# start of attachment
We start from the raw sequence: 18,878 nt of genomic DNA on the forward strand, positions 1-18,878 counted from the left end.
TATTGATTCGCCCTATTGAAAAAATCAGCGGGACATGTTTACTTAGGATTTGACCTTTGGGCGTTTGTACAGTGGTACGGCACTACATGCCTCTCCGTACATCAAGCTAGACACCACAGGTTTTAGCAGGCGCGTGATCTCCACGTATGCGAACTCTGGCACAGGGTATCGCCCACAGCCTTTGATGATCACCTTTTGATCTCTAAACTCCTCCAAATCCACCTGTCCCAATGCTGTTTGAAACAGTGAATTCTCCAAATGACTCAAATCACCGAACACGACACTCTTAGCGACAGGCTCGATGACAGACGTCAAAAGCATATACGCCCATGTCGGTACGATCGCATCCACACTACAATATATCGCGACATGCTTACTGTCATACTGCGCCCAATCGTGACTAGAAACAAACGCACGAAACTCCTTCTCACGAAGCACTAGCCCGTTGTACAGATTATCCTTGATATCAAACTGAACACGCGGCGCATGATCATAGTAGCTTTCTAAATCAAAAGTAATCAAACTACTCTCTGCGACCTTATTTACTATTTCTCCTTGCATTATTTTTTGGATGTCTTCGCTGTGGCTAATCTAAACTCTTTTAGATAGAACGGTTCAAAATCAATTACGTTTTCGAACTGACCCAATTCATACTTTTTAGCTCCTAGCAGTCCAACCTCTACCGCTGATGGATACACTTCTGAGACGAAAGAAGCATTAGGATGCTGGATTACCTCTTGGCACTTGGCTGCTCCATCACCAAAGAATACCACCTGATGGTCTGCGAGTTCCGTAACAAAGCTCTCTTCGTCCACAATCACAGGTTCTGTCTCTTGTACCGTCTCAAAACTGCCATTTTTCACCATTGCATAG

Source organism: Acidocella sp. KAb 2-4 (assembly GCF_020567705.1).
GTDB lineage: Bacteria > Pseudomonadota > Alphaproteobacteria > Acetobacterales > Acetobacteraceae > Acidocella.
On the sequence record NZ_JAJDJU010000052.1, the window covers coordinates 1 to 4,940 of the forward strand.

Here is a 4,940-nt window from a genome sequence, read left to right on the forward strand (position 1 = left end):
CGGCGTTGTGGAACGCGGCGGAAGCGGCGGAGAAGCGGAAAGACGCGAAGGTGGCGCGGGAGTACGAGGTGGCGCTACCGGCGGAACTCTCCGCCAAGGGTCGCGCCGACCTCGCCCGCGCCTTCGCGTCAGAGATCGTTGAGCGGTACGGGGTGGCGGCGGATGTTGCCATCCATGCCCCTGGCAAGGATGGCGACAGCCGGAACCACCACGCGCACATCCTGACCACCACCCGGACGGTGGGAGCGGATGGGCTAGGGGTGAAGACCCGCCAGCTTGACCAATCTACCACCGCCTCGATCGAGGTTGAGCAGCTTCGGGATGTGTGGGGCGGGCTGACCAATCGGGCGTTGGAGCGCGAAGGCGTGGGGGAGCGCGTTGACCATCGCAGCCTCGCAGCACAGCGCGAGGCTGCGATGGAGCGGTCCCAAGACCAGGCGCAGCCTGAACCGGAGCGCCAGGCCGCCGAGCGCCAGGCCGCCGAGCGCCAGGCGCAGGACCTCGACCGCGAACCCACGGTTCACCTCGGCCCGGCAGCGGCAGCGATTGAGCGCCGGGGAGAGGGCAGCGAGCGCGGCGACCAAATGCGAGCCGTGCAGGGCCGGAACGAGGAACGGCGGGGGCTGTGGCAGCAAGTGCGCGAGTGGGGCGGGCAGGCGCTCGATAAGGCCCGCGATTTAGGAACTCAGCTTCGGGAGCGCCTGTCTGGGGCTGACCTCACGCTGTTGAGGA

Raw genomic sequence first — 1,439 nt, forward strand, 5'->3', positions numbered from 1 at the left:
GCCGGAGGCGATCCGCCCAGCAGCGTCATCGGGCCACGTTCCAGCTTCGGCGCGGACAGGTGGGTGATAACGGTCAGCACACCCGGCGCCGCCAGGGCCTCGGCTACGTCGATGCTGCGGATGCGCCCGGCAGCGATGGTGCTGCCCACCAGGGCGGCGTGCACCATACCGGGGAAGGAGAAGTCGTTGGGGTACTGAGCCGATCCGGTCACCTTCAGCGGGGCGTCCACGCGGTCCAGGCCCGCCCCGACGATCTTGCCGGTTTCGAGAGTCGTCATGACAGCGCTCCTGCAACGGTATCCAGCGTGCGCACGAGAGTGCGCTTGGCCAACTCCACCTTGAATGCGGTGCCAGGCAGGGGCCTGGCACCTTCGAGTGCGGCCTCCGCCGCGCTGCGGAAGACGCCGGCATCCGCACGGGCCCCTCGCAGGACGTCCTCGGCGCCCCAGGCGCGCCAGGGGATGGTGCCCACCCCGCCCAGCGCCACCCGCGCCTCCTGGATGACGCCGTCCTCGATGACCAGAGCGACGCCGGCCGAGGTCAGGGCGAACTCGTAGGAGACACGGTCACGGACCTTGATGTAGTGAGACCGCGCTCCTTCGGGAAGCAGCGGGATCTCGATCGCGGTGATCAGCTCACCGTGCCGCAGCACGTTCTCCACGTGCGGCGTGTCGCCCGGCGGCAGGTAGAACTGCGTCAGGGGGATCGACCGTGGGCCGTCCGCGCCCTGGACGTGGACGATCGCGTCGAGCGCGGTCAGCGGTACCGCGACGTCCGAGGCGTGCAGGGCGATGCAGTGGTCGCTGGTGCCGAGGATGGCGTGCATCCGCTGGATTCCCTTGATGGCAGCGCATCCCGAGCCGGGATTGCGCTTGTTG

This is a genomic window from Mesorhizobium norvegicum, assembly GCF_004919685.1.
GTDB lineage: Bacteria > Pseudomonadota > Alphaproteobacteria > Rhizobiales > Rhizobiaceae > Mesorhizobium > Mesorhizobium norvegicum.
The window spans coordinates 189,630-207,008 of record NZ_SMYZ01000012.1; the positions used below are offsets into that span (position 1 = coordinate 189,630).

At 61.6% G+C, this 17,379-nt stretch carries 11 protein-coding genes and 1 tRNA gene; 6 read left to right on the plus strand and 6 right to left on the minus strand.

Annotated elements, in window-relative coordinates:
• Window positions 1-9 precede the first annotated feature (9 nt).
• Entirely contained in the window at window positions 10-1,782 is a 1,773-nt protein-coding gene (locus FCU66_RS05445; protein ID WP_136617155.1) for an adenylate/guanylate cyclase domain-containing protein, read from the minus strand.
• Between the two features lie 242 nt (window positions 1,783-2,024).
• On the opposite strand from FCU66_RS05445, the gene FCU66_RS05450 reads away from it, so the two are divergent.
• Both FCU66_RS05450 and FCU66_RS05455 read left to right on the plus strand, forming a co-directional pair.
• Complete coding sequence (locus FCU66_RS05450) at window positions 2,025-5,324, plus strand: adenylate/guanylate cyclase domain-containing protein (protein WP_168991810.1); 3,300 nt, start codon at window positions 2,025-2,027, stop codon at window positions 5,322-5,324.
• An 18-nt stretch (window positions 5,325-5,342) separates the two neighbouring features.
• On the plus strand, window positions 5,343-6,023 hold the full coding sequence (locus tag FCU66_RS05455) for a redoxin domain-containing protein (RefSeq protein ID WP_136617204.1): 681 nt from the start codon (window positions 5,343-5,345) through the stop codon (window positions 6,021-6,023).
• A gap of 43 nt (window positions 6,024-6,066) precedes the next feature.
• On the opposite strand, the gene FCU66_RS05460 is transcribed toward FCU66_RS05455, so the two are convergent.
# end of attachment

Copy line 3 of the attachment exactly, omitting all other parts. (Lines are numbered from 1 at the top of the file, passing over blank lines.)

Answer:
Source organism: Acidocella sp. KAb 2-4 (assembly GCF_020567705.1).